A new study in JAMA Network Open examines how social and demographic profiles influence physicians in their readiness to discuss breast density with their patients and vice versa.
Study: Sociodemographic variations in women’s reports of discussions with clinicians about breast density. Image Credit: Okrasiuk / Shutterstock.com
Breast density and cancer
Since breast density affects the results of screening mammography and independently poses a risk factor for breast cancer, it is important that women discuss this factor with their doctors. To facilitate these conversations, it is mandatory in many American states that dense breasts be identified clearly and women are notified following mammography.
Earlier research indicates that less than 50% of women discuss breast density with their doctors; however, it is unclear the content of these conversations. Furthermore, previous studies have reported that minorities and disadvantaged women are less aware of the risk of breast cancer associated with breast density, thus making them less likely to talk or ask about this topic.
About the study
The current study used a population-based telephone survey to gather data from July 1, 2019, to April 30, 2020. All women who were contacted for the study had no history of breast cancer and were screened by mammography at some point during the two years before this study.
The women ranged in age from 40 to 76 years. All study participants were acquainted with terms like breast density or dense breasts.
Women were asked whether their doctor spoke about breast density or terms related to breast cancer risk spontaneously or as a response to their questions.
What did the study show?
The current study included 770 women who said they had talked with their healthcare providers (HCPs) following breast cancer screening. Over 80% of the study participants resided in states where dense breast notification (DBN) was mandatory.
Among the study cohort, about 50% were 50-64 years old, 25% were 40-49 years old, and about 30% were older than 65 years old. About 40% were White and 27% Black, with one in seven Hispanic and 6% Asian.
Almost 90% of the women said that their doctors asked about breast cancer risk, with Black women twice as likely to be asked these questions. Among women with a family history of breast cancer or who previously underwent a breast biopsy, the likelihood that they were asked about their breast cancer risk was three-fold and doubled, respectively.
An overwhelming majority of 94% reported that their HCPs discussed their mammography results with them. While almost 90% of women in each category reported these discussions, Hispanics were 63% less likely to have this conversation as compared to Whites. Low literacy reduced the likelihood of study participants having their mammograms discussed with them by 70%.
Only two of every three women were asked if they wished to discuss future breast cancer risk or other ways to screen for breast cancer cancer. Other screening options were discussed with over 60% of women; whereas it was 50% more likely for these options to be discussed if a prior breast biopsy had been performed.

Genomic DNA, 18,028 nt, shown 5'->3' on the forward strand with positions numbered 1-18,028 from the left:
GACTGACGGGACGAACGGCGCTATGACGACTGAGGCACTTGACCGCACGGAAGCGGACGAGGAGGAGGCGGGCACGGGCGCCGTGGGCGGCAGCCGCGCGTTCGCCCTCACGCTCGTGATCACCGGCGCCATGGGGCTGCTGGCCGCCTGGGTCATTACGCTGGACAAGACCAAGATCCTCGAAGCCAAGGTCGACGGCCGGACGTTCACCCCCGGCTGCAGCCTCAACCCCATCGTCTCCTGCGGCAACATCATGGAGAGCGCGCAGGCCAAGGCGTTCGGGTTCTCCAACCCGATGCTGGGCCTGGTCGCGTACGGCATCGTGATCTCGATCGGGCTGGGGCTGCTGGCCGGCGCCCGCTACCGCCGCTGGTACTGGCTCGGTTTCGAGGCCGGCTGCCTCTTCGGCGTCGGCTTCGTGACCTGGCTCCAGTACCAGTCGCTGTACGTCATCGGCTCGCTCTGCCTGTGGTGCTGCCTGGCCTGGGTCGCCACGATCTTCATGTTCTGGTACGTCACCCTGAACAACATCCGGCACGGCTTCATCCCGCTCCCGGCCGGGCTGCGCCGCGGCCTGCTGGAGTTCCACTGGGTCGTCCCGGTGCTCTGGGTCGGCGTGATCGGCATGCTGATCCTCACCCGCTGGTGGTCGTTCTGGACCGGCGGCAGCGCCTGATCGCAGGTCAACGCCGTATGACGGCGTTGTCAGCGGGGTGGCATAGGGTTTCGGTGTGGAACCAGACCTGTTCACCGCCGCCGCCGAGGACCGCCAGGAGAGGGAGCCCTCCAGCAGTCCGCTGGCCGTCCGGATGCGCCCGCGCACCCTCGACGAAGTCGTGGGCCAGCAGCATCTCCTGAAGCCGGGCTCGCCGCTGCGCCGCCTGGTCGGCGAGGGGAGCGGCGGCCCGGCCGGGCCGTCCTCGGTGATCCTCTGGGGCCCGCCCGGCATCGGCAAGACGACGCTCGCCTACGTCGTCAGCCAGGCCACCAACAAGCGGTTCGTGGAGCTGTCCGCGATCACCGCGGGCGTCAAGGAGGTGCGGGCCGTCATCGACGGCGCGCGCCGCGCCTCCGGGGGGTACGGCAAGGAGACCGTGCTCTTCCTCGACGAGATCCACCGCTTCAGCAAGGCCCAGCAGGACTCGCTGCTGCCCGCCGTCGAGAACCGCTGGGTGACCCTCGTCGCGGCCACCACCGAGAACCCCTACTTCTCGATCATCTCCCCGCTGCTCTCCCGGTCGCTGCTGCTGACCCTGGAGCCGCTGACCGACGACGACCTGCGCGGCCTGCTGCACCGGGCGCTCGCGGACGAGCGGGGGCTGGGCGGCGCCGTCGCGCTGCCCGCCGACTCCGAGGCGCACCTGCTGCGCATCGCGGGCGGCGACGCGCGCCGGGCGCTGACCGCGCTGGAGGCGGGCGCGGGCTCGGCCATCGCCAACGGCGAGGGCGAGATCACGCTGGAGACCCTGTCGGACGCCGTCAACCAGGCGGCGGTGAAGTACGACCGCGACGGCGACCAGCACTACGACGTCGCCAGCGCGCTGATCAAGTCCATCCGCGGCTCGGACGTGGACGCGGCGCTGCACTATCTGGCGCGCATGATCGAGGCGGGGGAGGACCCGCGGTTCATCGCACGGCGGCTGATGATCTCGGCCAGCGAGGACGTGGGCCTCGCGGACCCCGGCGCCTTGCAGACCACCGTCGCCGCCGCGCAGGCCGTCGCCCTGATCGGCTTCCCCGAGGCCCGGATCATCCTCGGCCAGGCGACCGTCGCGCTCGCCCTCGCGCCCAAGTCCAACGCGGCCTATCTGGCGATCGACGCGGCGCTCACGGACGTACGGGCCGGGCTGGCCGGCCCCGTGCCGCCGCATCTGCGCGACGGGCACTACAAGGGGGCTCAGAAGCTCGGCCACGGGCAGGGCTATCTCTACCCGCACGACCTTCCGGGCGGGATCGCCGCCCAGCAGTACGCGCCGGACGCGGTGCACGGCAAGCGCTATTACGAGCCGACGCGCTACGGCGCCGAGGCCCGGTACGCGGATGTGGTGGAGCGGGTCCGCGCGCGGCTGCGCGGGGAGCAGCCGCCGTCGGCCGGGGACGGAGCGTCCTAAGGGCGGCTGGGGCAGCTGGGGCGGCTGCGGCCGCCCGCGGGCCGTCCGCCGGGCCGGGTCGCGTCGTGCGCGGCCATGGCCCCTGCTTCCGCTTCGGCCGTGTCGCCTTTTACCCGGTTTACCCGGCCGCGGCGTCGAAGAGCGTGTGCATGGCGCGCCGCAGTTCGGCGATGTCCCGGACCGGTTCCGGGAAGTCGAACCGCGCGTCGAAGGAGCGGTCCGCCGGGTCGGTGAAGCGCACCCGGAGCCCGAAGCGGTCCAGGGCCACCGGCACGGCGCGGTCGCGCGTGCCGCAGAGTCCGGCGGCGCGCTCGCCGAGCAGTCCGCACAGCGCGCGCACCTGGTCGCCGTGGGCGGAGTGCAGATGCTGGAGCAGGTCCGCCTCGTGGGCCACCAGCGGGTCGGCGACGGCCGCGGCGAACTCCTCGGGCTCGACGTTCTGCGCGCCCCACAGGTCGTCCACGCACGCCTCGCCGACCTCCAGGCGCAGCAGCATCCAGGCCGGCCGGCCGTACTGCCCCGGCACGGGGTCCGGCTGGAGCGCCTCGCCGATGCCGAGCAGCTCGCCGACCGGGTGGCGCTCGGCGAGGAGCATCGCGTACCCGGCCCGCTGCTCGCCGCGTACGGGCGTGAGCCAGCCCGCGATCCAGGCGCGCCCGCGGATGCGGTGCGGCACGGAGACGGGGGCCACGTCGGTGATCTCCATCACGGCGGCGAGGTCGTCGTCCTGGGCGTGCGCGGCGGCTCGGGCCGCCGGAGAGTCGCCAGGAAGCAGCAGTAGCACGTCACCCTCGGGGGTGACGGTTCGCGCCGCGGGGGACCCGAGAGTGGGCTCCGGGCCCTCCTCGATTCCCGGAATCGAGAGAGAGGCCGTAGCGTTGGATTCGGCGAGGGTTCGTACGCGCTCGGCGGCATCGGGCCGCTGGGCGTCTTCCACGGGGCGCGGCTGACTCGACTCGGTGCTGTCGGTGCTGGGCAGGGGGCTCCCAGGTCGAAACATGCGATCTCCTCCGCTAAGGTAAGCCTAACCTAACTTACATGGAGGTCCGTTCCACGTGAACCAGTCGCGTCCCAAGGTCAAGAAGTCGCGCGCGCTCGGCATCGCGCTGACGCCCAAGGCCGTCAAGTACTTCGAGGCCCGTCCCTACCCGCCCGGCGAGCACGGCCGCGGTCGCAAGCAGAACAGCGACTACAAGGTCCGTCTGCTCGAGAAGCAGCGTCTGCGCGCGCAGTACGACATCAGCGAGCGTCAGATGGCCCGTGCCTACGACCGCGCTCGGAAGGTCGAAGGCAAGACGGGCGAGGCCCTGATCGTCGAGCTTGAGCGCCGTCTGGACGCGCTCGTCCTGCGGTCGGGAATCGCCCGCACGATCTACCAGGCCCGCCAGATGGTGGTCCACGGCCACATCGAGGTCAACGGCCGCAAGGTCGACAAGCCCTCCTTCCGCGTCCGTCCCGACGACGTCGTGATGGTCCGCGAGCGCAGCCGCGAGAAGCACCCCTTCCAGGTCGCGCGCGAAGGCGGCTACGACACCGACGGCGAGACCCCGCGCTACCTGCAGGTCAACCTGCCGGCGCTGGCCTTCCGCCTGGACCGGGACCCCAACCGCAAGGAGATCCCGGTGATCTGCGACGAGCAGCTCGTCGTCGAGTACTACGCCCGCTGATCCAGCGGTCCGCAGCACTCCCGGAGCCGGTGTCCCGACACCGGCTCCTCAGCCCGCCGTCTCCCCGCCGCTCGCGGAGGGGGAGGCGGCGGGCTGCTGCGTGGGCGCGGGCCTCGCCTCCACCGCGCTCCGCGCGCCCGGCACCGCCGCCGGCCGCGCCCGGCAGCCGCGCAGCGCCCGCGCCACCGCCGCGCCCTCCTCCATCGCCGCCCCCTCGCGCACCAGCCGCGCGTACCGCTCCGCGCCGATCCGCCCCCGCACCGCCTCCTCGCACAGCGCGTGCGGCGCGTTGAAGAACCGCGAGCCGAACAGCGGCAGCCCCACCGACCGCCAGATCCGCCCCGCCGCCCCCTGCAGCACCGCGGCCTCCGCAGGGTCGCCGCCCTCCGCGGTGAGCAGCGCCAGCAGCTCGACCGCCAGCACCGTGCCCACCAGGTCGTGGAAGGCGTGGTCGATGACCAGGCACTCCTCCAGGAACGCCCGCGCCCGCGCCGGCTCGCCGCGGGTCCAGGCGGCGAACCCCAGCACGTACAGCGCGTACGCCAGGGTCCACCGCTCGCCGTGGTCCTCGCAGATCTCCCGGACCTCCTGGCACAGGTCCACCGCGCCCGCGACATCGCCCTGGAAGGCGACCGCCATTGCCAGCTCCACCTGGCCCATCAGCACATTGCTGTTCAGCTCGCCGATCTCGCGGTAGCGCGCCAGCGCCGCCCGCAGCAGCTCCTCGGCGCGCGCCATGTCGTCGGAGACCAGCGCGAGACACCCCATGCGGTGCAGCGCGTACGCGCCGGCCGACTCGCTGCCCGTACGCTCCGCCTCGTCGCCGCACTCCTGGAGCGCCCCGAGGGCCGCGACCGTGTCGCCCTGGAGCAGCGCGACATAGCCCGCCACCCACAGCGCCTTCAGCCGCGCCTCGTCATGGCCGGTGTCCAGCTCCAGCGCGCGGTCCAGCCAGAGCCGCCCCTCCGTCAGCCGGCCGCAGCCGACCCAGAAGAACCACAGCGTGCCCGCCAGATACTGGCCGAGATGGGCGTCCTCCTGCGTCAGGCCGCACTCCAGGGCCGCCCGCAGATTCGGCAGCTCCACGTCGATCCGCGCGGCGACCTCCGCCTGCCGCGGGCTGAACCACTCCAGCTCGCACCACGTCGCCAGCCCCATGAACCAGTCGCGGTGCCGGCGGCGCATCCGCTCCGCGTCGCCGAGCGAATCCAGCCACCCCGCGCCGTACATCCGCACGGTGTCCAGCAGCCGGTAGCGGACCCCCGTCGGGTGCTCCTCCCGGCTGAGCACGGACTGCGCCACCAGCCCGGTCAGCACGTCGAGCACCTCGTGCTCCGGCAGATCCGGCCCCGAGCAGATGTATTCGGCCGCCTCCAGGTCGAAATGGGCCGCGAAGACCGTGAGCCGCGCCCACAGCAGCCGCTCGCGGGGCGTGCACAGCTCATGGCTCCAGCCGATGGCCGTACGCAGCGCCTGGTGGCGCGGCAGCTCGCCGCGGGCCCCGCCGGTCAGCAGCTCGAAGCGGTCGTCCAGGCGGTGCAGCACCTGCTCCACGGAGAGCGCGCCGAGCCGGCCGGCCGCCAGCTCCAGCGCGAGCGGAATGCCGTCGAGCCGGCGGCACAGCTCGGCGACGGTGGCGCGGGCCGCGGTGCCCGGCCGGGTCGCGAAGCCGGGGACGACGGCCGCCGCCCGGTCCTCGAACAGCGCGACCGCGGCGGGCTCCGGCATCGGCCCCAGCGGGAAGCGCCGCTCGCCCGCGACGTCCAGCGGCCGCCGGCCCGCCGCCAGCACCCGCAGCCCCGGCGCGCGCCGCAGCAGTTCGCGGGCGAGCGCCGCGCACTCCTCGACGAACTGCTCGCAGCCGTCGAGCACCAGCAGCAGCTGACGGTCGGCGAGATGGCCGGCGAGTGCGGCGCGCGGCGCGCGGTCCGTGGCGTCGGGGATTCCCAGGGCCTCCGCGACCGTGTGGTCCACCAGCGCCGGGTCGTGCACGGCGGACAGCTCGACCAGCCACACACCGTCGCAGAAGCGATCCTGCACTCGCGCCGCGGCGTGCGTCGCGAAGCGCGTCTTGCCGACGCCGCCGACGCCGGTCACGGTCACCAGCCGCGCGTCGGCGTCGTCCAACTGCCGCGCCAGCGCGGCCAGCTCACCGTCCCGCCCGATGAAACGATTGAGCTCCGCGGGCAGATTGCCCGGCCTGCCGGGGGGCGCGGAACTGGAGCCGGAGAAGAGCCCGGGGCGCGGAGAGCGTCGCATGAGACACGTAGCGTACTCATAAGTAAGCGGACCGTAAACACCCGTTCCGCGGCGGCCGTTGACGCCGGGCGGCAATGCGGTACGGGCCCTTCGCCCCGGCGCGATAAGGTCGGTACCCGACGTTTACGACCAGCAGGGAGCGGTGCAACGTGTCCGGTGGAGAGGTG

Over 80% of the study participants asked their HCPs about breast density. About 70% of women reported that they were asked if they had questions about breast density; however, women over the age of 65 were only half as likely to be asked.
Asians were 60% less likely to be asked if they had concerns regarding their breast density. The likelihood of women with poor literacy being asked this question as 36% lower.
Over 80% of women in all groups said their questions regarding breast density had been answered mostly or fully. However, as compared to White women, Asians were 80% less likely to be satisfied with the answers they received to their questions regarding breast density.
Questions asked by Hispanics were half as likely to be answered mostly or fully. The likelihood of questions by low-literacy women being answered to their satisfaction if they asked about breast density were half those of Whites.
What are the implications?
Most HCPs in the current study discussed mammography findings with their patients. Moreover, most women also said they were asked about breast cancer risk and received answers to their questions on breast density.
Nevertheless, the study findings demonstrate that more work is needed by HCPs to ask women to voice their concerns and questions, discuss other screening options, or future breast cancer risk. This is particularly important among Hispanic and Asian women, as well as poorly literate women, whose questions were less likely to be answered.
It is also possible that HCPs are not equipped properly, either knowledge-wise or because of limited training in counseling, to deal with these questions. This may indicate the need for more clinical education.
Despite some reassuring findings regarding appropriate differential counseling by patient race and ethnicity, other results echo prior research documenting racial and ethnic variations in processes of care and provide new evidence of differential processes by patient literacy.”
- Kressin, N. R. et al. (2023). Sociodemographic variations in women’s reports of discussions with clinicians about breast density. JAMA Network Open. doi:10.1001/jamanetworkopen.2023.44850.